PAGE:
Cotswold Line train services will be back to normal tomorrow, Saturday, June 10, with trains running through to and from Reading and London again after repairs to Nuneham Viaduct, pictured, were completely a day early.
Network Rail finished the reinstatement of track and signalling over the bridge yesterday, Thursday, June 8, and a test train made a round trip between Oxford and Didcot during the evening.
GWR is operating a limited shuttle service, using a two-car Turbo diesel unit, between Oxford and Didcot today, Friday, June 9, with rail replacement buses continuing to run between Oxford and Didcot. The first train carrying passengers over the bridge was the 07.27 from Didcot Parkway to Oxford.
Network Rail has released a short video showing trains using the viaduct today, which also takes a look back at the problems engineers faced and the work carried out around the clock since the first week in April to repair the structure.
The normal Saturday timetable is expected to operate tomorrow, with the 05.54 from Great Malvern to Paddington being the first train from the Cotswold Line to cross the viaduct, which takes trains over the River Thames between Radley and Culham stations.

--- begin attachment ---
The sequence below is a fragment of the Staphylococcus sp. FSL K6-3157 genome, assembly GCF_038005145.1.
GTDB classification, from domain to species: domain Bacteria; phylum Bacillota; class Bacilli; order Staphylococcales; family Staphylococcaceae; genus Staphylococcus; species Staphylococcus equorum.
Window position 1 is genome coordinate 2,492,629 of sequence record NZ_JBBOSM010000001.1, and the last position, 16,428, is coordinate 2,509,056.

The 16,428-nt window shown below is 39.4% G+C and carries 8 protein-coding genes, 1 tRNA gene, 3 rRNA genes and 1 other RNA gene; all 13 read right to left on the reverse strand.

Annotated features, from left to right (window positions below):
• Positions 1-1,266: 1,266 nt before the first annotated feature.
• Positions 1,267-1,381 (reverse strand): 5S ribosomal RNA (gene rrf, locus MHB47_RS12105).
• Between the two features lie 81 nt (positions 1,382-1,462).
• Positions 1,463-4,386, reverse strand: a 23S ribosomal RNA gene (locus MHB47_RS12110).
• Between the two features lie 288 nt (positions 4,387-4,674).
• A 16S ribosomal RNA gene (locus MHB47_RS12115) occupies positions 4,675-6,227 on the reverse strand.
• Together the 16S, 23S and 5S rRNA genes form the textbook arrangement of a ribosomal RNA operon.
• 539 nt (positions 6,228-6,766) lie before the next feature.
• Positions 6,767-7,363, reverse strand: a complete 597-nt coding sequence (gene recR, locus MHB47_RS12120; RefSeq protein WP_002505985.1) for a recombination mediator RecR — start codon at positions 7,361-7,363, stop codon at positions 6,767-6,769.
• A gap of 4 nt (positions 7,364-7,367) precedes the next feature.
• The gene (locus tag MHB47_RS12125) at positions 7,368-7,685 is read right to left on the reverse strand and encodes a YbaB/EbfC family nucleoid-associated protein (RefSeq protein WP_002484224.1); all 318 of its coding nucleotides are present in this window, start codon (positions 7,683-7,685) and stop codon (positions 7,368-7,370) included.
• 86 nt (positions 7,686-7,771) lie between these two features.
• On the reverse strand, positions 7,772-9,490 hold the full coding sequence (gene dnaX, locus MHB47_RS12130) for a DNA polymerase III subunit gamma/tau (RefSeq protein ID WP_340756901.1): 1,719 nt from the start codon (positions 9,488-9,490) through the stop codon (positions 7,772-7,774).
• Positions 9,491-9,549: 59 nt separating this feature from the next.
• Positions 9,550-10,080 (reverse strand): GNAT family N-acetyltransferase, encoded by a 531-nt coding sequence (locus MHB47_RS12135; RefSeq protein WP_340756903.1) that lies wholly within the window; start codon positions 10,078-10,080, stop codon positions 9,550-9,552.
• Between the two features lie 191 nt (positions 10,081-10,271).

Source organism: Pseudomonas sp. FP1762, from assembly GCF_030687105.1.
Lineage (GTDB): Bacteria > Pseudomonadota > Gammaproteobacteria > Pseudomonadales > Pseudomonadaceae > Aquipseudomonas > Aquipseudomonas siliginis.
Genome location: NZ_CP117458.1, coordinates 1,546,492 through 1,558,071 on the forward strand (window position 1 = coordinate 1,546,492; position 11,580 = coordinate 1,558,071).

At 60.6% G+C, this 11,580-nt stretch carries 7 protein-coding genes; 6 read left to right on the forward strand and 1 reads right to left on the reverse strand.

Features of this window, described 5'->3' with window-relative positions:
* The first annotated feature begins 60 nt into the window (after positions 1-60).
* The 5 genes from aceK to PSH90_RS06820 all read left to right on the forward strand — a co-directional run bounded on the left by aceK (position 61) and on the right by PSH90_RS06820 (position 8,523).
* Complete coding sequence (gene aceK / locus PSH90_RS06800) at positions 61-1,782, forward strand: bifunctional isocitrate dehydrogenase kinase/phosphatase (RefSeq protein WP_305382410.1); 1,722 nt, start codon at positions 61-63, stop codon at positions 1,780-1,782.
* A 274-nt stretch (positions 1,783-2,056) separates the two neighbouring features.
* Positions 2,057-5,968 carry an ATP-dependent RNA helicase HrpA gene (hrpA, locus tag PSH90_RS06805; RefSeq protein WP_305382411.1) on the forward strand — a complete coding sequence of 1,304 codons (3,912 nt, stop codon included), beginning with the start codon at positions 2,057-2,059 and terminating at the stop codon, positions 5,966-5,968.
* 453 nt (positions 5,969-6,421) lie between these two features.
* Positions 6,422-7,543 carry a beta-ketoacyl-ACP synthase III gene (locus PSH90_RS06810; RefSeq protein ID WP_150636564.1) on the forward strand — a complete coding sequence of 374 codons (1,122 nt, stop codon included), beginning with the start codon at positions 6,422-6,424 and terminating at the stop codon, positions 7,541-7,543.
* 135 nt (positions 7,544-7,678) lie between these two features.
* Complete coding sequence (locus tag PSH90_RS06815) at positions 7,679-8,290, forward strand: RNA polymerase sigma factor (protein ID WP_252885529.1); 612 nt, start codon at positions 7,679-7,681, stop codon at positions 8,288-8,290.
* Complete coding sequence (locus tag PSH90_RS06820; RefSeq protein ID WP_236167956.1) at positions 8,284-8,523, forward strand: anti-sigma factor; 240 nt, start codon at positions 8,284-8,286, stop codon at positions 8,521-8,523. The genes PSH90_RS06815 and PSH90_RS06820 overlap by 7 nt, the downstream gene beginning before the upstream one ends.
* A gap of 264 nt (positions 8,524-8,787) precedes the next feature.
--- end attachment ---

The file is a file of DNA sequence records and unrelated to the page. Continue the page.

A 50mph speed limit will be in force for the time being, as Network Rail and its contractors complete work in the area and remove piling placed in the riverbed that was used to support the viaduct decks while a new abutment was built on the southern bank of the river.
Network Rail capital delivery director Stuart Calvert said: “We’re extremely pleased to be able to reopen the railway through Nuneham, ahead of schedule.
“A complex and challenging repair like this would normally take two to three years to complete, but thanks to the hard work and dedication of our talented teams of engineers, and industry experts, this major project has been turned around in just under 10 weeks. ”
GWR managing director Mark Hopwood said: “We’re delighted Network Rail has been able to finish its work ahead of schedule and we have been able to reintroduce services between Oxford and Didcot. We look forward to welcoming people back and thank them for their patience and understanding over the past two months.
“This is a crucial part of our network and I’d like to thank our colleagues at Network Rail and fellow train operators for their support and hard work throughout this difficult period. I’d also like to thank GWR colleagues who have gone above and beyond to keep customers on the move.”